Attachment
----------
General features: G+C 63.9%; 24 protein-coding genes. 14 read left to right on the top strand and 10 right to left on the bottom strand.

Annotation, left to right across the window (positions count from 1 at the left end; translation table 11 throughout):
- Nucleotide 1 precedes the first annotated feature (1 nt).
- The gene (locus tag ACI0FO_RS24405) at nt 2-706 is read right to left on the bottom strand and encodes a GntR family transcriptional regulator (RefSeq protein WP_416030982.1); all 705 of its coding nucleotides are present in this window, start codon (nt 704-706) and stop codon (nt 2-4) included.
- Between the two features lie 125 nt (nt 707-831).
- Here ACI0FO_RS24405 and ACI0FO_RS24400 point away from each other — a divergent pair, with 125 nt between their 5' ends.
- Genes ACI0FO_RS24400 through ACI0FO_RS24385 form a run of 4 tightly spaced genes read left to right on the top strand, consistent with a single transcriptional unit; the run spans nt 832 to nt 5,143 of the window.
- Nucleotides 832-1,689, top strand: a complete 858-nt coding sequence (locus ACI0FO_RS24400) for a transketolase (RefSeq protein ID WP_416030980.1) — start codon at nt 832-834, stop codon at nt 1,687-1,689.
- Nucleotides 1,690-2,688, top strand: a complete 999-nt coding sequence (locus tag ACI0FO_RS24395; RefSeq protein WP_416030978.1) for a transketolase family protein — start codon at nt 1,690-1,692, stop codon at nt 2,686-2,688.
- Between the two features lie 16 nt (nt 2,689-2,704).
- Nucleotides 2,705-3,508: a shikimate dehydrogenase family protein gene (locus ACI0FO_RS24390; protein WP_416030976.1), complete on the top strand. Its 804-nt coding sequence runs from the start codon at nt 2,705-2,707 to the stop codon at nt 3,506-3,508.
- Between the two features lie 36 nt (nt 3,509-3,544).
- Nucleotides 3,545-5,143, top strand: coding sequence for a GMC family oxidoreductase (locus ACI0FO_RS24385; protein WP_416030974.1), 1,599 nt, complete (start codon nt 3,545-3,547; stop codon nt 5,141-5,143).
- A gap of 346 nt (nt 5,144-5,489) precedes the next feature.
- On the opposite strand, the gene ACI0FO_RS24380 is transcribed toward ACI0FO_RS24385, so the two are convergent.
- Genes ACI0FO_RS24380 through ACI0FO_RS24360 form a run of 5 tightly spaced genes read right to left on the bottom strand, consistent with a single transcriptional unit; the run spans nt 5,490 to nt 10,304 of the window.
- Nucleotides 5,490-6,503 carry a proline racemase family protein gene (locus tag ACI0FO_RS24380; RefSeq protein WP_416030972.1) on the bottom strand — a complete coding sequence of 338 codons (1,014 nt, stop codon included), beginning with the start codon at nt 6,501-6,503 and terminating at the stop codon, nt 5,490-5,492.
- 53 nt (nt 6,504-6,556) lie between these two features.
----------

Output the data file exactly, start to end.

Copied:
General features: G+C 63.9%; 24 protein-coding genes. 14 read left to right on the top strand and 10 right to left on the bottom strand.

Annotation, left to right across the window (positions count from 1 at the left end; translation table 11 throughout):
- Nucleotide 1 precedes the first annotated feature (1 nt).
- The gene (locus tag ACI0FO_RS24405) at nt 2-706 is read right to left on the bottom strand and encodes a GntR family transcriptional regulator (RefSeq protein WP_416030982.1); all 705 of its coding nucleotides are present in this window, start codon (nt 704-706) and stop codon (nt 2-4) included.
- Between the two features lie 125 nt (nt 707-831).
- Here ACI0FO_RS24405 and ACI0FO_RS24400 point away from each other — a divergent pair, with 125 nt between their 5' ends.
- Genes ACI0FO_RS24400 through ACI0FO_RS24385 form a run of 4 tightly spaced genes read left to right on the top strand, consistent with a single transcriptional unit; the run spans nt 832 to nt 5,143 of the window.
- Nucleotides 832-1,689, top strand: a complete 858-nt coding sequence (locus ACI0FO_RS24400) for a transketolase (RefSeq protein ID WP_416030980.1) — start codon at nt 832-834, stop codon at nt 1,687-1,689.
- Nucleotides 1,690-2,688, top strand: a complete 999-nt coding sequence (locus tag ACI0FO_RS24395; RefSeq protein WP_416030978.1) for a transketolase family protein — start codon at nt 1,690-1,692, stop codon at nt 2,686-2,688.
- Between the two features lie 16 nt (nt 2,689-2,704).
- Nucleotides 2,705-3,508: a shikimate dehydrogenase family protein gene (locus ACI0FO_RS24390; protein WP_416030976.1), complete on the top strand. Its 804-nt coding sequence runs from the start codon at nt 2,705-2,707 to the stop codon at nt 3,506-3,508.
- Between the two features lie 36 nt (nt 3,509-3,544).
- Nucleotides 3,545-5,143, top strand: coding sequence for a GMC family oxidoreductase (locus ACI0FO_RS24385; protein WP_416030974.1), 1,599 nt, complete (start codon nt 3,545-3,547; stop codon nt 5,141-5,143).
- A gap of 346 nt (nt 5,144-5,489) precedes the next feature.
- On the opposite strand, the gene ACI0FO_RS24380 is transcribed toward ACI0FO_RS24385, so the two are convergent.
- Genes ACI0FO_RS24380 through ACI0FO_RS24360 form a run of 5 tightly spaced genes read right to left on the bottom strand, consistent with a single transcriptional unit; the run spans nt 5,490 to nt 10,304 of the window.
- Nucleotides 5,490-6,503 carry a proline racemase family protein gene (locus tag ACI0FO_RS24380; RefSeq protein WP_416030972.1) on the bottom strand — a complete coding sequence of 338 codons (1,014 nt, stop codon included), beginning with the start codon at nt 6,501-6,503 and terminating at the stop codon, nt 5,490-5,492.
- 53 nt (nt 6,504-6,556) lie between these two features.